Is The Media’s Obsession With Hasidic Jews Anti-Semitic?
Our news feeds and Shabbos tables are abuzz with talk of ‘One of Us’, the latest Netflix film by Heidi Ewing and Rachel Grady (the creators of Jesus Camp), about the lives of those who leave the Hasidic community and are ostracized.
I confess: I will not be watching this documentary. This isn’t out of despair for the social issues faced in parts of our Jewish community, but rather, because I am tired and frustrated with the blatant prejudice shown in the media’s obsessively negative coverage of religious Jews, where they are purging all our communities for the sake of viewers and clicks. How many Vice, BBC and Netflix ‘specials’ — on the backwardness of Jewish groups — must we bear, before we plainly see that we are looking at another iteration of bigotry?
Let me be clear: It is completely abhorrent that any human should suffer extradition from their community for being different, whether it be difference in lifestyle, sexual orientation or perspective. No man, woman or child should ever be subject to abuse at the hands of their family members or leaders, as ‘One of Us’ portrays, while feeling that they have no one to turn to. It is vital that we come to terms with the abuse which people suffer in our community and that we tear down the systems which keep abusers in places of power. This complex issue requires us to create an environment where people can feel comfortable in speaking out against those who damage our society.
Yet films like these will never empower suffering members of the Orthodox Jewish community to speak truth to power – it will only inflame leadership more, and thus intimidate community members from voicing their fears.
These narratives do not seek to create positive change, but rather to exploit sensational stories, to put ‘weird’ Jews under a microscope for the world to see. Positive change can only occur between the individuals involved and the steps our communities take to improve our situation, from within. No number of cameras being thrust into our faces will stop victims from being taken advantage of or abusers exploiting them; it will only deepen our prejudices and ignorance we have of each other’s communities.
Each time I watch another one of these documentaries, it only adds to my feelings of shame over my identity as a Jew. And as an Orthodox Jew, I am frustrated by the one-sided perception of my larger community. My father is a baal teshuva, who came to Chabad Hasidism; I have personally only witnessed a community of deep kindness, charity and empathy, a kind of understanding that no secular society I’ve ever seen achieve. Surely intolerance, molestation and hatred exist in the darker segments of our society – but how tragic it is that we are allowing the media to define us by the latter alone.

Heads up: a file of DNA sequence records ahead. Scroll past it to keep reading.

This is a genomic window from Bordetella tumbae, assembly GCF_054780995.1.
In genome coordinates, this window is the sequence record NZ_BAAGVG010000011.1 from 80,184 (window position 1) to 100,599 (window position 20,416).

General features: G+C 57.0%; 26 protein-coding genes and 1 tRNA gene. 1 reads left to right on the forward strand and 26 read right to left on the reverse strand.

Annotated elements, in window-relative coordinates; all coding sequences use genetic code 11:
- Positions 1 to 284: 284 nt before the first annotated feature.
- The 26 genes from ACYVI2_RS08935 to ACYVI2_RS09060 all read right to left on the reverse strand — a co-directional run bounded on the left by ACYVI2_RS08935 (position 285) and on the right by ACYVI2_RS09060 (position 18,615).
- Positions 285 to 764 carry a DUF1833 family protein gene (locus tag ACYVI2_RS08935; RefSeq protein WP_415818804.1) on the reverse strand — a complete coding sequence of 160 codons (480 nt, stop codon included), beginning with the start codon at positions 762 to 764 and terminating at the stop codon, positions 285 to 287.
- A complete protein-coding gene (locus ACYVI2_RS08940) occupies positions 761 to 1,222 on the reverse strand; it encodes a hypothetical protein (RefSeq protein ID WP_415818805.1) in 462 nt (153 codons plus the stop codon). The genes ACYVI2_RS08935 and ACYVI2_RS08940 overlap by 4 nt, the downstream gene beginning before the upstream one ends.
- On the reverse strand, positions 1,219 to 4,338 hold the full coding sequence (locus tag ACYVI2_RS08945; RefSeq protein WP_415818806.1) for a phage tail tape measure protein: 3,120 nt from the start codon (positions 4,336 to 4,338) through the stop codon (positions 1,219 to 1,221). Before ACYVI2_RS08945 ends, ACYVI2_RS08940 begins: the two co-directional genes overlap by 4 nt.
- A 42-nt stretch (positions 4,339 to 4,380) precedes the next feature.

Rabbi Jonathan Sacks has pointed out repeatedly that each iteration of anti-Semitism in our history has unified us, that each time an accusation has been made against the Jewish people, we united against each threat and supported one other. However, he points out that today is the first time in history where the rhetoric against the Jews has started to divide us internally, where we now accept the narratives against our own people; whether it be accusations made against Jews living in Israel or the demonization of our religious communities. We are becoming divided.
If Netflix’s ‘One of Us’ is anything like any of the other documentaries I have seen on the Jews, it’s not an honest portrayal of a Jewish religious society as a whole, but a sucker punch made against a religious group who they know will not fight back and will never have their story told with dignity. I can’t remember the last time I saw or heard a balanced documentary made about Jews or Israel by any non-Israeli media outlet. I dare you to type in ‘Jew’ or ‘Judaism’ into YouTube and see what disturbing videos come up first.
If you want to see some more balanced and more honest portrayals of the totality of the Hasidic Jewish experience, consider instead seeing Rama Burstein’s ‘To Fill The Void’, or Joshua Weinstein’s ‘Menashe’. They’ll tell you stories of challenges faced by Hasidic Jews, the rhythm of their daily lives, the beauty and problems of living in this community.
As Orthodox Jews, it is time we say “enough” to allowing the media to only show the worst in each other’s communities, only further deepening the rifts between our communities. It’s time for us to show another side of the story.